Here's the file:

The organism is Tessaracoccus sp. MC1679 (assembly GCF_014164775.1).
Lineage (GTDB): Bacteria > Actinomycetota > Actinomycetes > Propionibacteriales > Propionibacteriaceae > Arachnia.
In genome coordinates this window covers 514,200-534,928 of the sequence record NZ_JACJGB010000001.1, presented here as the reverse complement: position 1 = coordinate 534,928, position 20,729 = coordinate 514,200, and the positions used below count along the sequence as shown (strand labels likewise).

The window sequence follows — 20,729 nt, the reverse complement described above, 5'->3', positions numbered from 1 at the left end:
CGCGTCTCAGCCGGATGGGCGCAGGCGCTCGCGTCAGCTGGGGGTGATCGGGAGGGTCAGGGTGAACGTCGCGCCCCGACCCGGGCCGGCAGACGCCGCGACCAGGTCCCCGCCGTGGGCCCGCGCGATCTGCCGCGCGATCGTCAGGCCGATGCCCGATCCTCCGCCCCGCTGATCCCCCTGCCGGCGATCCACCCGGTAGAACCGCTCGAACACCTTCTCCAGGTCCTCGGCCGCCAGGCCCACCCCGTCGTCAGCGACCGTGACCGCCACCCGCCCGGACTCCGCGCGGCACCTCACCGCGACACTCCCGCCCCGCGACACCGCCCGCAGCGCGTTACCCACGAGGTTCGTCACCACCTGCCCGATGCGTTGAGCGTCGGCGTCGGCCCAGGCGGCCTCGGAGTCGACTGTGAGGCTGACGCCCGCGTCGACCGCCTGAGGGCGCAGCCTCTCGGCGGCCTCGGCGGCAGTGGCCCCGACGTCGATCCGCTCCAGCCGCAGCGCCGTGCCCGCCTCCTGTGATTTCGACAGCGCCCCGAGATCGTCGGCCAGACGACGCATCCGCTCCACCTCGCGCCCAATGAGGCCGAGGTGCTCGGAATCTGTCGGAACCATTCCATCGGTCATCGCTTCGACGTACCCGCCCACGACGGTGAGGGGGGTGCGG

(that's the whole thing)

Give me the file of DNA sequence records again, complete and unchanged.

The organism is Tessaracoccus sp. MC1679 (assembly GCF_014164775.1).
Lineage (GTDB): Bacteria > Actinomycetota > Actinomycetes > Propionibacteriales > Propionibacteriaceae > Arachnia.
In genome coordinates this window covers 514,200-534,928 of the sequence record NZ_JACJGB010000001.1, presented here as the reverse complement: position 1 = coordinate 534,928, position 20,729 = coordinate 514,200, and the positions used below count along the sequence as shown (strand labels likewise).

The window sequence follows — 20,729 nt, the reverse complement described above, 5'->3', positions numbered from 1 at the left end:
CGCGTCTCAGCCGGATGGGCGCAGGCGCTCGCGTCAGCTGGGGGTGATCGGGAGGGTCAGGGTGAACGTCGCGCCCCGACCCGGGCCGGCAGACGCCGCGACCAGGTCCCCGCCGTGGGCCCGCGCGATCTGCCGCGCGATCGTCAGGCCGATGCCCGATCCTCCGCCCCGCTGATCCCCCTGCCGGCGATCCACCCGGTAGAACCGCTCGAACACCTTCTCCAGGTCCTCGGCCGCCAGGCCCACCCCGTCGTCAGCGACCGTGACCGCCACCCGCCCGGACTCCGCGCGGCACCTCACCGCGACACTCCCGCCCCGCGACACCGCCCGCAGCGCGTTACCCACGAGGTTCGTCACCACCTGCCCGATGCGTTGAGCGTCGGCGTCGGCCCAGGCGGCCTCGGAGTCGACTGTGAGGCTGACGCCCGCGTCGACCGCCTGAGGGCGCAGCCTCTCGGCGGCCTCGGCGGCAGTGGCCCCGACGTCGATCCGCTCCAGCCGCAGCGCCGTGCCCGCCTCCTGTGATTTCGACAGCGCCCCGAGATCGTCGGCCAGACGACGCATCCGCTCCACCTCGCGCCCAATGAGGCCGAGGTGCTCGGAATCTGTCGGAACCATTCCATCGGTCATCGCTTCGACGTACCCGCCCACGACGGTGAGGGGGGTGCGG